As summer approaches children look forward to swimming adventures. Many parents opt to put floating bands on their children for safety reasons. However, Amelie Bergeron, a mother of 3 children argues that this is not the best idea.
Amelie, could you share with us any real-life incidents that have occurred due to the use of floating bands?
My third child had a near drowning experience in our backyard pool when she was 2 and even if my husband and I were within arm’s reach. She was swimming next to us with her floating bands and got cold, so we took her outside of the swimming pool and sat next to us. A few minutes later a friend came to pick up something at home. While we were discussing with him my daughter went back to the swimming pool without her floaties and sank straight to the bottom of the pool. She was next to me, but I was not paying attention and she did it so silently neither I nor my husband realised she went silently into the pool until my eldest daughter asked us where she was…
What are the common misconceptions about floating bands and their safety?
Children believe they can swim on their own with them on and become reliant on them. They don’t need to be active in the water (kicking or moving arms) to float.
Parents might think their children are safe with armbands and won’t supervise the child closely. They are an attractive option for parents since they are usually the cheapest and lightest option on the market of floatation devices.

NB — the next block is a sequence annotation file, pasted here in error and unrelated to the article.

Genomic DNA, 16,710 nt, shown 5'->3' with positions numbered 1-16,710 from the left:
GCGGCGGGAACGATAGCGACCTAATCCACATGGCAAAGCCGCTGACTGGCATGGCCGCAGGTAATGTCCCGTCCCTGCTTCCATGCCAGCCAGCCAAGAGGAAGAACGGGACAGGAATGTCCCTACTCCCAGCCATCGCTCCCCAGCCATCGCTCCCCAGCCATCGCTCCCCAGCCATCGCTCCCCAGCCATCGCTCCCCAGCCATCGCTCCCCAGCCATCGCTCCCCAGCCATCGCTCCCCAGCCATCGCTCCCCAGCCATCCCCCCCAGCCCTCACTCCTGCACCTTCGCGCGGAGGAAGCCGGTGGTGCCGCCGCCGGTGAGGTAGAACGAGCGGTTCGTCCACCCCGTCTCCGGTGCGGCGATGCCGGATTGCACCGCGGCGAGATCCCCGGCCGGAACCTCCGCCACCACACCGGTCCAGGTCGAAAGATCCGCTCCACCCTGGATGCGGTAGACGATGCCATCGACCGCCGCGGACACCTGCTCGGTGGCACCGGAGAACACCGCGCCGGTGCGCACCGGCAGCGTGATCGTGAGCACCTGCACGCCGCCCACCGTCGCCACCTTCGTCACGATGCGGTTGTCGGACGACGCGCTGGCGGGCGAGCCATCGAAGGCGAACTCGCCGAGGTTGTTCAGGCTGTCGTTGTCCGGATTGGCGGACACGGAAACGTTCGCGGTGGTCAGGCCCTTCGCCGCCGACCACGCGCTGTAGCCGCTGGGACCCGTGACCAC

What are the potential dangers or risks associated with using floating bands?
A floating band can easily shift position, deflate, or unexpectedly sleep off from the child's arms. They are also very easy to take off for children.
Floating bands are a NO GO for two main reasons:
1- They give parents and the child a false sense of safety.
2- They teach poor swimming posture (they put the child’s body in a vertical position) and by teaching incorrect swimming habits delay your child's swimming progress.
REMEMBER: Toddlers don’t yell, cry, splash or give any sign of distress. Drowning with Toddler is completely silent since they don’t know they are drowning. My daughter was at the bottom at the pool, eyes wide open and watching us not realising she was drowning.
Are there any specific age groups or individuals who may be more at risk when using floating bands?
Younger children who have not started swimming lessons yet. It takes only 20 seconds for a child to drown.
Are there any alternative swimming aids, such as life vest that can be used instead of floating bands?
If using an adjustable floating vest that put the child into a swimming position and adjusts the floaties so that they just keep the child afloat if the child remains active in the water (kicking and moving arms). Always allow “floaties free time” so the child understands that only the floating device is keeping him afloat.
What safety precautions should parents or caregivers take when using a floating vest?
Check that your child knows that he is not allowed into the water without your permission.
- Start swimming lessons as soon as possible in an age appropriate swimming school.
-Enroll into CPR lessons and refresh your knowledge every year.
-If you have a pool make sure that fencing and gating are compliant all the time with safety regulations.
What would be your advice to parents?
REMEMBER THAT DROWNING IS SILENT and HAPPENS in 20 seconds: you have no choice but to stay with your child at all times at arms’ length + paying attention to them when nearby water. Any kind of floaties can delay swimming progress hence putting your child at risk to drown.